You can develop a healthy, intimate relationships with your body by cultivating the following qualities:

Trust. In every second, billions of cells in your body are carrying out millions of infinitely complex operations to keep you alive. The few times that your body has become distressed or ill are miniscule in comparison with its faithful, steady functioning. You can trust your body by allowing its signals of comfort and discomfort to guide you rather than talking yourself into denial or judging what you’re feeling.

Consideration. Treat your body lovingly, like the loyal companion it is. Instead of making it submit to relentless stress, loud noise, excessive physical demands, and emotional toxicity, nurture your body. Offer it basic considerations, including rest and regular daily rhythms and routines.

Loving Appreciation. Your body is going to serve you for a lifetime, and it will be much happier if you lavish it with love, attention, and affection. Most people treat their body like an old model of a car, judging its appearance and complaining about the need for repairs. If you treat your body like a beloved companion, giving it what it needs most, your relationships will grow more comfortable, fulfilling, and intimate.

2. Quiet Your Internal Dialogue

Our minds are engaged in a constant inner dialogue about the past and the future. Meditation takes us beyond this noisy chatter to a state of pure awareness, which is sometimes referred to as "the gap." In the gap, we experience the bliss of present moment consciousness, which dissolves old thought patterns, long-standing stresses, and fatigue. This state of restful awareness also opens us to deeper creativity, intuition, and fulfillment.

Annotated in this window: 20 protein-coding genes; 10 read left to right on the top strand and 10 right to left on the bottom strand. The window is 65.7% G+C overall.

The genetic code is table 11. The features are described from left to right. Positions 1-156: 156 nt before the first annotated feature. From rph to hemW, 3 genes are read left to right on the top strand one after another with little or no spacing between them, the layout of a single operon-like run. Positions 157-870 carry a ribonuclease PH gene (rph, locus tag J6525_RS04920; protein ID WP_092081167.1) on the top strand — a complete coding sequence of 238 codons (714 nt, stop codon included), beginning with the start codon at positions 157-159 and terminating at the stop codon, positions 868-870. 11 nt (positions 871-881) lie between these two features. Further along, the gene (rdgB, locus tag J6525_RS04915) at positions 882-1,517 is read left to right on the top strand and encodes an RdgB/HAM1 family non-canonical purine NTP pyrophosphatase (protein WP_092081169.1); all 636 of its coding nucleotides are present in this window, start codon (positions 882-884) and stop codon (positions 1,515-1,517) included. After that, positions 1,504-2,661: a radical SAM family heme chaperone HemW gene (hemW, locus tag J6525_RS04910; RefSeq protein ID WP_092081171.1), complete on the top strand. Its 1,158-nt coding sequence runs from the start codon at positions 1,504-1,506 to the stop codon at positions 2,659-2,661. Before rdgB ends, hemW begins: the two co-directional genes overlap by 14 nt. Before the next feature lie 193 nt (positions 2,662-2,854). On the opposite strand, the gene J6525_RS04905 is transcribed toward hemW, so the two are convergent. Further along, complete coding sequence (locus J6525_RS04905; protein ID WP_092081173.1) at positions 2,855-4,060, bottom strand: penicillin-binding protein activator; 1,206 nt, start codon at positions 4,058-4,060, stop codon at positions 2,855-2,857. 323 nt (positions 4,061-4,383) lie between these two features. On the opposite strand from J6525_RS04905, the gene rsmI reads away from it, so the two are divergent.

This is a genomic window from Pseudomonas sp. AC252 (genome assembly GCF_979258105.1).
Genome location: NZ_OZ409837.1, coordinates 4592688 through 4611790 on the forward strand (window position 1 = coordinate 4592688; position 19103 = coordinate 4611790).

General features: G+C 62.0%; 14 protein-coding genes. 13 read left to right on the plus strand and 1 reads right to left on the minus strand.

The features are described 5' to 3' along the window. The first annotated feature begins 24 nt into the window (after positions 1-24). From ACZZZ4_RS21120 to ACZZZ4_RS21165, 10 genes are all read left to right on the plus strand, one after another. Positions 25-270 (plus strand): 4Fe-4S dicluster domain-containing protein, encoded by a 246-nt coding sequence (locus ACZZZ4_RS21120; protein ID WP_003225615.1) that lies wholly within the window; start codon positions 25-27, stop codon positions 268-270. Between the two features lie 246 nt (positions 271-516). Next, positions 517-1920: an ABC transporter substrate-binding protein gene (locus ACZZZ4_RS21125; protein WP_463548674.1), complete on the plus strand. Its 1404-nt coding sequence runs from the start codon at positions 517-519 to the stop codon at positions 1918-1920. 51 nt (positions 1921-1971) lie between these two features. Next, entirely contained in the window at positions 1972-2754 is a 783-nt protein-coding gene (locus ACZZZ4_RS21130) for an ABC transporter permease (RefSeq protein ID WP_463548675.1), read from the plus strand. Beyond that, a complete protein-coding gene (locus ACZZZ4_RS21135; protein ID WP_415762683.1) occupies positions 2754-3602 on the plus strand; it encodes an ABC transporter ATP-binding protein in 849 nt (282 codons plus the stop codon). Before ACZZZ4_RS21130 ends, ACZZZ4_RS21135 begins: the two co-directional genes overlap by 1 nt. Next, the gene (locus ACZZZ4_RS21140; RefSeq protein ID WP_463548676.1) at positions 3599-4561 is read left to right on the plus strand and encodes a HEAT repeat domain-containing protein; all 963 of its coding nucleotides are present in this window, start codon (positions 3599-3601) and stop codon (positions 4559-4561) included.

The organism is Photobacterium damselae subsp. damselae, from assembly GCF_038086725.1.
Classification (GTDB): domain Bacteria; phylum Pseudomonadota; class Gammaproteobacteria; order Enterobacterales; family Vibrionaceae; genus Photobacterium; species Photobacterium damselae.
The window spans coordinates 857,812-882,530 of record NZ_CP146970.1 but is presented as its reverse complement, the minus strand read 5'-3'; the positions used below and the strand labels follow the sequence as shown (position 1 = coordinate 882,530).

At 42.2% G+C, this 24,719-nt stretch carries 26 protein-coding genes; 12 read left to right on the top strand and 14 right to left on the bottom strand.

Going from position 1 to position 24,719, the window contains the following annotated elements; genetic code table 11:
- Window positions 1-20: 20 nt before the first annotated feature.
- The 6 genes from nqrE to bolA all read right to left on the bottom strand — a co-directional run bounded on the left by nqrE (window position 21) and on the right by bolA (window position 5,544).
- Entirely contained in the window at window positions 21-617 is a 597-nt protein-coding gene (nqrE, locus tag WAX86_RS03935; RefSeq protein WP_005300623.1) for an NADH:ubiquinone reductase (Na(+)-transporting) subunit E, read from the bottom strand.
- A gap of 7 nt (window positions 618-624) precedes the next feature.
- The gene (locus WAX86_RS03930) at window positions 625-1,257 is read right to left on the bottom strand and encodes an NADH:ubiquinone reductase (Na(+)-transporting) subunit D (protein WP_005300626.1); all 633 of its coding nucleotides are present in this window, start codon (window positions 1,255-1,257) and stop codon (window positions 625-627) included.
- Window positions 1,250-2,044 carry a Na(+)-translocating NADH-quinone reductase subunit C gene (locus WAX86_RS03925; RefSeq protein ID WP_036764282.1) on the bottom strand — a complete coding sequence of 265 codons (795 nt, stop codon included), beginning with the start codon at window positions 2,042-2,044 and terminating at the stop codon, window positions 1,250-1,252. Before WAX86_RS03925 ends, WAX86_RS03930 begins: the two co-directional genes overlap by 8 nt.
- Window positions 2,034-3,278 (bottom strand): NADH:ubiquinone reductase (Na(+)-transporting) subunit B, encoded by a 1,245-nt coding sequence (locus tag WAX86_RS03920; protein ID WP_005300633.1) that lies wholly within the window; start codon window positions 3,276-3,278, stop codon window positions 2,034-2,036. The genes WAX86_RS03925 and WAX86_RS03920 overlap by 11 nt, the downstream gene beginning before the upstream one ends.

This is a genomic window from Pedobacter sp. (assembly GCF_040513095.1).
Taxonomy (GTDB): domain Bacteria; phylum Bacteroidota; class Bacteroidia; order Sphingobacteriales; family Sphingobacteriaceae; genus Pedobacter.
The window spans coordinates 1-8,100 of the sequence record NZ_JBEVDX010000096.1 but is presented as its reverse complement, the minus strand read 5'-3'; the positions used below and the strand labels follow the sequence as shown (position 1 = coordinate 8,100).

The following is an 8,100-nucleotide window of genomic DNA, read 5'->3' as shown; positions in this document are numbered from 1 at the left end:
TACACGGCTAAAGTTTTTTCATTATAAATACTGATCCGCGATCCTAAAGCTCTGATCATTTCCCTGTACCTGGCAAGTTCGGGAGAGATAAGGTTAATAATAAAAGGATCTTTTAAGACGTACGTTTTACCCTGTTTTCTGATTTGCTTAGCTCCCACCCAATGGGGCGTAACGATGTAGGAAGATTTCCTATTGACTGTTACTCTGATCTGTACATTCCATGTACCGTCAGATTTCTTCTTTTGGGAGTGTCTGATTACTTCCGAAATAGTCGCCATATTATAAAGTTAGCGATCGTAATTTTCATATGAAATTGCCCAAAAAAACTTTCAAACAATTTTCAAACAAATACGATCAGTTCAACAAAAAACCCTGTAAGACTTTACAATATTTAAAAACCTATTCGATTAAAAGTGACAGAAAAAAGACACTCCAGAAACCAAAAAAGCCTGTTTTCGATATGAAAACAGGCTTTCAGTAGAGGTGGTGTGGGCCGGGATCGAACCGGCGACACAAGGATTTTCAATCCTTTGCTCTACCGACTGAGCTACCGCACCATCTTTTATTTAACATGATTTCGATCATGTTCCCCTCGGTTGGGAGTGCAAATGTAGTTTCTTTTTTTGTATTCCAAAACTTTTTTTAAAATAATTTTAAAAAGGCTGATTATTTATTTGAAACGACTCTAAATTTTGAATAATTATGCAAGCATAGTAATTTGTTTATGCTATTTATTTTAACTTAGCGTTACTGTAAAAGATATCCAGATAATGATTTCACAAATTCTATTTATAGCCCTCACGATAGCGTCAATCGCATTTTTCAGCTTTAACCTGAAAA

Numerous scientific studies show the benefits of meditation on mind-body health and balance, including a decrease in hypertension, heart disease, anxiety, depression, insomnia, and addictive behaviors. At the Chopra Center, we find that the most powerful benefits of meditation come from having a regular, daily practice.

We offer instruction in Primordial Sound Meditation, a mantra-based meditation practice that is easy to learn. You can receive instruction in Primordial Sound Meditation and your personal mantra at any Chopra Center signature event – or go to to find a certified teacher near you.

3. Know Your Dosha

In Ayurvedic medicine, every person has a unique dosha or mind-body constitution. Your dosha is like a blueprint that outlines the innate tendencies of your system. For example, you may easily gain weight and feel resistant to change when you’re in a stressful situation, while someone with a different dosha may experience anxiety and weight loss. Knowing your dosha will help you make the most nourishing choices for your physical health and emotional balance.